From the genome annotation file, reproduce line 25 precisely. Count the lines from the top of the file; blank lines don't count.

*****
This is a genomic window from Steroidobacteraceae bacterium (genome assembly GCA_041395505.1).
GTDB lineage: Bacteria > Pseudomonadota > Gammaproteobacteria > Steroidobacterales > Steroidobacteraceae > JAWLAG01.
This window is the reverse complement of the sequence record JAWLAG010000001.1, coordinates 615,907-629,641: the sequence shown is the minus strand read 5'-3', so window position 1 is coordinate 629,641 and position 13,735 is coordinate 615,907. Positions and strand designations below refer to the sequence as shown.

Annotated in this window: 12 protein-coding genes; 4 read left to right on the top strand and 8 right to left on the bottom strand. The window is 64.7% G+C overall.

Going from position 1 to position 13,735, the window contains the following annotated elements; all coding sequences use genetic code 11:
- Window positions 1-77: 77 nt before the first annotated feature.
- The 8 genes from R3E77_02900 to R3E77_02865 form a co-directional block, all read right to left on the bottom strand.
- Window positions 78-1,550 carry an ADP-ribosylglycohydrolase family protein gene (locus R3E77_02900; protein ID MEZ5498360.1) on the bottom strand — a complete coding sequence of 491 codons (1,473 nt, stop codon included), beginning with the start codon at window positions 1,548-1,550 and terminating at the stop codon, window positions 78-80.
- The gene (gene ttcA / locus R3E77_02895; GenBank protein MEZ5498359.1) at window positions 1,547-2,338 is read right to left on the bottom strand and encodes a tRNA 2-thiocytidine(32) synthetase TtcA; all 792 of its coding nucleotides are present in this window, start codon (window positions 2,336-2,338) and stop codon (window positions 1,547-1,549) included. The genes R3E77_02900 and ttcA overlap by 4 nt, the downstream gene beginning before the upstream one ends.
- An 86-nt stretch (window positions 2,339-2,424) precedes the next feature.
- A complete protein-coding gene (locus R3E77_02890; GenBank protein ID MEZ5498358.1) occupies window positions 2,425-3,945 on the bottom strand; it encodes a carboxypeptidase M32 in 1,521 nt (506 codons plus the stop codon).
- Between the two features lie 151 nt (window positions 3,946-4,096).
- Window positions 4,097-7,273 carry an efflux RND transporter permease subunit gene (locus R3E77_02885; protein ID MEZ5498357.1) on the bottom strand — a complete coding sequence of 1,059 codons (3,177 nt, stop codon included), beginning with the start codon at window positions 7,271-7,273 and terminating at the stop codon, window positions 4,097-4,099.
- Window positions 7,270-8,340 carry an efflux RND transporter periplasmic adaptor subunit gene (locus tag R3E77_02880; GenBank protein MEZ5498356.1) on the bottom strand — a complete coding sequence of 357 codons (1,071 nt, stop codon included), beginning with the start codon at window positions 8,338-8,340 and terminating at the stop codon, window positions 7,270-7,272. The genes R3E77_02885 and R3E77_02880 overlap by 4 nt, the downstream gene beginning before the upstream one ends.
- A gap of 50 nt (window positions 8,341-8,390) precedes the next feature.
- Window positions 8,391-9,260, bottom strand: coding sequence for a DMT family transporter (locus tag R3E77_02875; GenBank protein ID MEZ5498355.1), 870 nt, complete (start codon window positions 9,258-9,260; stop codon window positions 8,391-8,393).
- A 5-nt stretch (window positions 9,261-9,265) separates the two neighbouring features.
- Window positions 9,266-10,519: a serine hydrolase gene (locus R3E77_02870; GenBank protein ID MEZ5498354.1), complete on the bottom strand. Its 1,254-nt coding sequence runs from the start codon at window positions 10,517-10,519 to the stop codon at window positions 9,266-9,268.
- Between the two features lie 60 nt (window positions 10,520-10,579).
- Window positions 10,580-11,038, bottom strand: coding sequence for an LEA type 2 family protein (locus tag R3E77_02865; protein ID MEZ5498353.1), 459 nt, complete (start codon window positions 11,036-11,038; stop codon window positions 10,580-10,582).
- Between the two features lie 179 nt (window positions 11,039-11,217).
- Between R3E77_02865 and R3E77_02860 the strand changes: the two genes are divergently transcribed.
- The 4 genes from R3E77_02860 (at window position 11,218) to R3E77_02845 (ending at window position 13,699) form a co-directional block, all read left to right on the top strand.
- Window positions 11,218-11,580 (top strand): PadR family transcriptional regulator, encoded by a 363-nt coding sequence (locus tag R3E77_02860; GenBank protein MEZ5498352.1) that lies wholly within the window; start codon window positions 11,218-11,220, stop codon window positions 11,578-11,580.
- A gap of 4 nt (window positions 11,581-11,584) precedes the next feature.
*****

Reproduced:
- A gap of 4 nt (window positions 11,581-11,584) precedes the next feature.